Birhan’s change of heart led him to another direction, a world of 3D animation. The recognition of animation movies at the Oscars was really inspirational for his change of heart. The one thing that made Birhan fall in love with the world of animation is the freedom it provides. The freedom to create a character where viewers will empathise with is something that he found overwhelming.
After he was introduced to the world of animation at DAAT in Israel, Birhan took his dream of working on the animation further by joining the Ottawa School of Art Animation in Toronto, Canada. His journey to 3D animation took another turn when he started working on drawing and classical flip animation. Later he joined Seneca College to study computer animation and special effect arts.
The first work that Birhan did, the Amharic ‘Yedagi Yegenna Tiyake’ (Dagi’s Christmas Question), was released in 2001. The work dealt with talking fish. “Six months after the release of my film, ‘Finding Nemo’ was released. That was a coincidence.” Having a very appreciative audience, particularly in North America, Birhan says that the video sales were fantastic. Working for a sister company of the renowned Christian Animation Company of Vegtel, the animator started working on biblical stories.
His biblical animations, however, were in English. “When you start working without much experience you have to work hard to show your potentials. You are not working for the money at the beginning. That is why I had to do video productions,” Birhan points out. Working to develop a portfolio, Birhan did a few pieces. For this animator, the work experience that he developed in progress has been more educational than the actual academics.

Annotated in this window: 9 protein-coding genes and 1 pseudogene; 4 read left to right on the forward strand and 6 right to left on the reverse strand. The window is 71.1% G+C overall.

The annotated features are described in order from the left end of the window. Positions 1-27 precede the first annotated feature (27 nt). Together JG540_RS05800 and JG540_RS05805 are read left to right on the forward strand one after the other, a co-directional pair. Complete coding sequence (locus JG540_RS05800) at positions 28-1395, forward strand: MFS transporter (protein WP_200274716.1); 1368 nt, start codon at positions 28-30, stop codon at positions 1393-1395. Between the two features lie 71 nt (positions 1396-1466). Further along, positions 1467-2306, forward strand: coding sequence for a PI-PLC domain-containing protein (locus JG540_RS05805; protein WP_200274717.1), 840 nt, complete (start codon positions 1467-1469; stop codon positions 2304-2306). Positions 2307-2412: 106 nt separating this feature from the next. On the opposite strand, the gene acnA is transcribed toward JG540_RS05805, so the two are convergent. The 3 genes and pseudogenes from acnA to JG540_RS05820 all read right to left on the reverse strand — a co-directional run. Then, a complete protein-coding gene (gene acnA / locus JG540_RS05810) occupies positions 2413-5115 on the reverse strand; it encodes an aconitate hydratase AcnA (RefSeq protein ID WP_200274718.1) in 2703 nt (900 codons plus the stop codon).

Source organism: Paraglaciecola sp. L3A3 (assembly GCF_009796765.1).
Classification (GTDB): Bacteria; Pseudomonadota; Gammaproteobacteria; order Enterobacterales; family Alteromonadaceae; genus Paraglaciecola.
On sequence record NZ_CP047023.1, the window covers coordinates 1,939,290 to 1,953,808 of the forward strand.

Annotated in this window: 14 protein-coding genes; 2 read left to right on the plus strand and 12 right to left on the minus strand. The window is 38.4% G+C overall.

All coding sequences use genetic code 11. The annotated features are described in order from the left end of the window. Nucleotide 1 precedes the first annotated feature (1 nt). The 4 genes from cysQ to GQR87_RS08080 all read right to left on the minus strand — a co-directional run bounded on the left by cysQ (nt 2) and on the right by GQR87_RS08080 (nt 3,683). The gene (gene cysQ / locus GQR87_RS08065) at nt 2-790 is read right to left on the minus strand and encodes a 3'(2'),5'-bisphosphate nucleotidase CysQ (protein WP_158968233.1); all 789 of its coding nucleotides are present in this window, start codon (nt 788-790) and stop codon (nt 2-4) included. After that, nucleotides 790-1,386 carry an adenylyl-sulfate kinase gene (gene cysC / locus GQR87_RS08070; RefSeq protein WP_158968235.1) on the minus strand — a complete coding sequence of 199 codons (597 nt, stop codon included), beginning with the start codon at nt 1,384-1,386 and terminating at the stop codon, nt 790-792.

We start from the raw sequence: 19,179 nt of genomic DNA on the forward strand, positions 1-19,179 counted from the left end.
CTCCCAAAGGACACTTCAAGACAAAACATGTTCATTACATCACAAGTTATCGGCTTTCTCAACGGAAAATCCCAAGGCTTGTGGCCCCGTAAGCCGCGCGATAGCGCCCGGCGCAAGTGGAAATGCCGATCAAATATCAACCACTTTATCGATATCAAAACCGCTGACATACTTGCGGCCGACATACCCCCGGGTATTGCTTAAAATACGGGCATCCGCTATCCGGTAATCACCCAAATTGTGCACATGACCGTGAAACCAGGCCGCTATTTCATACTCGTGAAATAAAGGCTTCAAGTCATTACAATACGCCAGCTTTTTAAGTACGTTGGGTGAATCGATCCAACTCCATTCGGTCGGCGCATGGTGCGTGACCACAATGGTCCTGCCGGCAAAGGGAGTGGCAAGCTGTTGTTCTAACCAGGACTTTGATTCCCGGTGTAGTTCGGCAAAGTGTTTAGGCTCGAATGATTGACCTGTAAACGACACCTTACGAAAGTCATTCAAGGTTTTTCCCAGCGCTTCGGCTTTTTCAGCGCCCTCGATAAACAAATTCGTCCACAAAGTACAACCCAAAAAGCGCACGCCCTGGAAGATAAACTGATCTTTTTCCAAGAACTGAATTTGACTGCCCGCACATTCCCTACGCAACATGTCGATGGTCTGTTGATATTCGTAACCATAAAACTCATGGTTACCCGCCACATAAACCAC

Looking back at his first animations he reminisces, “The animations I was doing at the beginning and the ones I am doing now are completely different. The more you work on characters the more you learn to bring the T pause models [3D working models] to life.”
In the working set up Birhan is used to, the animator is given a mirror to see himself act as the character and work on bringing those real life emotions to life on the planning board. “Computer is the last thing we touch. When you get to the computer it means that you have gone over 80 percent of the work.”
Working on his trademark character Aleka Abebe, Birhan has taken more tasks than the usual. As opposed to the regular task [character animation] he has taken script writing, character design (painting), character modeling (digital sculpting), texture artist (skin hair and costume designer), and rigging artist (skeleton insertions and movement introduction).